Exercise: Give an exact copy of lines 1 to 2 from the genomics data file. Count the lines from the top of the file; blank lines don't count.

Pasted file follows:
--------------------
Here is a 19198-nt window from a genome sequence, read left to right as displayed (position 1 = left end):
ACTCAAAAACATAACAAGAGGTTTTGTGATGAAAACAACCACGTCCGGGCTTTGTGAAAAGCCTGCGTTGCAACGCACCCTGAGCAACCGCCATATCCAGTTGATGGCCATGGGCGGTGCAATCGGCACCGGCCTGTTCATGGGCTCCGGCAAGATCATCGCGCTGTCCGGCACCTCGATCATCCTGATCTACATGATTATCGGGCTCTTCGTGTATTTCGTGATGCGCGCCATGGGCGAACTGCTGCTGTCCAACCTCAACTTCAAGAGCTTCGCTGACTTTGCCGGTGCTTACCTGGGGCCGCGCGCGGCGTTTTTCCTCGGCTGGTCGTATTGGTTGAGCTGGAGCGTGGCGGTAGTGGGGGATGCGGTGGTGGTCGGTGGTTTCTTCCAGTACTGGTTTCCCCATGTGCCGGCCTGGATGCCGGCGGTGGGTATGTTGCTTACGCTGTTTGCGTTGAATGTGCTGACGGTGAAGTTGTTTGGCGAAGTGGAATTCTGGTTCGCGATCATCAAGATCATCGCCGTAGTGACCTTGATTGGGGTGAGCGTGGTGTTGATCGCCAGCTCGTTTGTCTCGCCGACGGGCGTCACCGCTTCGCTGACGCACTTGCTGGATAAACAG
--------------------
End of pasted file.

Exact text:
Here is a 19198-nt window from a genome sequence, read left to right as displayed (position 1 = left end):
ACTCAAAAACATAACAAGAGGTTTTGTGATGAAAACAACCACGTCCGGGCTTTGTGAAAAGCCTGCGTTGCAACGCACCCTGAGCAACCGCCATATCCAGTTGATGGCCATGGGCGGTGCAATCGGCACCGGCCTGTTCATGGGCTCCGGCAAGATCATCGCGCTGTCCGGCACCTCGATCATCCTGATCTACATGATTATCGGGCTCTTCGTGTATTTCGTGATGCGCGCCATGGGCGAACTGCTGCTGTCCAACCTCAACTTCAAGAGCTTCGCTGACTTTGCCGGTGCTTACCTGGGGCCGCGCGCGGCGTTTTTCCTCGGCTGGTCGTATTGGTTGAGCTGGAGCGTGGCGGTAGTGGGGGATGCGGTGGTGGTCGGTGGTTTCTTCCAGTACTGGTTTCCCCATGTGCCGGCCTGGATGCCGGCGGTGGGTATGTTGCTTACGCTGTTTGCGTTGAATGTGCTGACGGTGAAGTTGTTTGGCGAAGTGGAATTCTGGTTCGCGATCATCAAGATCATCGCCGTAGTGACCTTGATTGGGGTGAGCGTGGTGTTGATCGCCAGCTCGTTTGTCTCGCCGACGGGCGTCACCGCTTCGCTGACGCACTTGCTGGATAAACAG